I wonder what do you pack when you are going to Kenya, the horn of Africa, neighbor to the desperate Somalia that's been in the news. What can you possibly put in a suitcase that can make a difference in a place where famine is rampant, and HIV/AIDS is indiscriminate, there is corruption, and some children don't even have shoes between the soles of their feet and the dust of the Earth.
There's already been many vaccinations against yellow fever, typhoid and rabies. There's been prayer and tears, and new friendships with others who also pack and go. There's a renewed friendship with Wesley, and a coming together as one to go ye, therefore, into all the world, and preach my gospel to every creature. There are plans and prayers and hope tucked in his suitcase, and how much do they weigh? For all I know, they lighten the load and give love wings to fly.
There've been things unpacked in preparation as well. The bibles seem more like journals now because they are a record of his life. Since the days of Mike's cancer, he has systematically worn out three with the living of eight years. Each testifies to how a life devoted is lived between its pages, its lines, and words. This is what a bible looks like when a laid-down life intertwines with the Word. It bursts the bindings and pages let loose. It's always Revelation that escapes, the future hope that refuses to stay pinned down. It wants to flutter away, a note of good news that's been pollinated with devotion and looks for new ground in which to germinate.
Mike searches those pages and finds old outlines, sermon notes, and his documented life there. He remembers hovering fragile at death's door. He remembers clinging to hope when there was nothing else to cling to and energy for little else anyway. There are oily pages that soaked up the oil from anointed cloths that had hands touch it and prayers breathed over it from pastors too far away who couldn't come lay hands on Mike and pray for him. But their anointing oil touched his live in these pages anyway. Those oily pages whisper now, "Go, touch, be there, don't send a cloth substitute if you don't have to."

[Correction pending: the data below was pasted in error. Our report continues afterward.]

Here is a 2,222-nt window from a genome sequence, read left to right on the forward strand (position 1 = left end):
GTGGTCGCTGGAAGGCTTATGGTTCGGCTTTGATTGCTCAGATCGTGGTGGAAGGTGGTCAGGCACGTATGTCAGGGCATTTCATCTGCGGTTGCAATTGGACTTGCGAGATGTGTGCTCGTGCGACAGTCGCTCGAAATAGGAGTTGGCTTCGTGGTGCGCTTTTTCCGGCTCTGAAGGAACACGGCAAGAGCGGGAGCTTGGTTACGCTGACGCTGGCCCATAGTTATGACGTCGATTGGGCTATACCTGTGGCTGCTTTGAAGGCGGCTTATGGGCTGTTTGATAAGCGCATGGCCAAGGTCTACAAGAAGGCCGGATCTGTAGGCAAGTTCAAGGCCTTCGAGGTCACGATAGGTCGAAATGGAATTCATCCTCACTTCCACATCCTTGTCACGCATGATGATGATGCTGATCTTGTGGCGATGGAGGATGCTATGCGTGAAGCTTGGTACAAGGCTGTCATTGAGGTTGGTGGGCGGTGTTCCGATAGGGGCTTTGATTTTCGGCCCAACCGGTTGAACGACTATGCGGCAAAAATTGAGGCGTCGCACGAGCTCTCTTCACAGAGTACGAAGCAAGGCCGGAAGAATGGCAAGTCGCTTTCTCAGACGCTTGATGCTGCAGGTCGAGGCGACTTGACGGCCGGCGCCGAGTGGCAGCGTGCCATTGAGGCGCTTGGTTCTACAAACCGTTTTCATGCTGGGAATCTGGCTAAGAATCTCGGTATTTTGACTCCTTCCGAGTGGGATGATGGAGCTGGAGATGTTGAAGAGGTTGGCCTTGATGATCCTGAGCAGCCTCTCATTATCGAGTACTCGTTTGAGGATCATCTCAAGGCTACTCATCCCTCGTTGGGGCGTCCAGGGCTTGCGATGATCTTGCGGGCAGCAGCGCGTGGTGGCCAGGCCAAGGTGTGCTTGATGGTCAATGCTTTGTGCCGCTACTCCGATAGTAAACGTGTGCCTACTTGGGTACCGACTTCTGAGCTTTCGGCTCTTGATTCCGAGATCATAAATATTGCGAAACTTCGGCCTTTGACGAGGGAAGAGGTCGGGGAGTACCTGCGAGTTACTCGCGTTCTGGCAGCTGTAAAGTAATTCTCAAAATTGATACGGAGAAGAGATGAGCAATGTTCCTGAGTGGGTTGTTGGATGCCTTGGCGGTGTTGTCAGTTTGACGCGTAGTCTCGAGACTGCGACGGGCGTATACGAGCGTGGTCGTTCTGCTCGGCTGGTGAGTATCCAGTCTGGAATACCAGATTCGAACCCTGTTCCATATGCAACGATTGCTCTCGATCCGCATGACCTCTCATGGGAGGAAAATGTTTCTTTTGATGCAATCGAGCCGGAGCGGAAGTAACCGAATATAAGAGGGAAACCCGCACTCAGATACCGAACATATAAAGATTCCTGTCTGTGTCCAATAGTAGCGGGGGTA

This is what you pack in an American suitcase to bring to a third world country that is desperate and poor, sick and dying, in need of hope and good news. You pack your own story intertwined with His that is bursting at the seams to be told. You go and tell of being desperate and in need yourself, you walk as living proof that the sick and dying can live, and you deliver hope and good news just in the going. God may not fit in a suitcase, but a testimony and the gospel are all the better when delivered in one. The body of Christ squeezes into a suitcase because hope and love and salvation are transportable.
Linking with Michelle because I took him to the airport on Sunday, and will miss him on Monday, Tuesday....12 days in all...
and Laura, because this will be a playdate with God if there ever was one.
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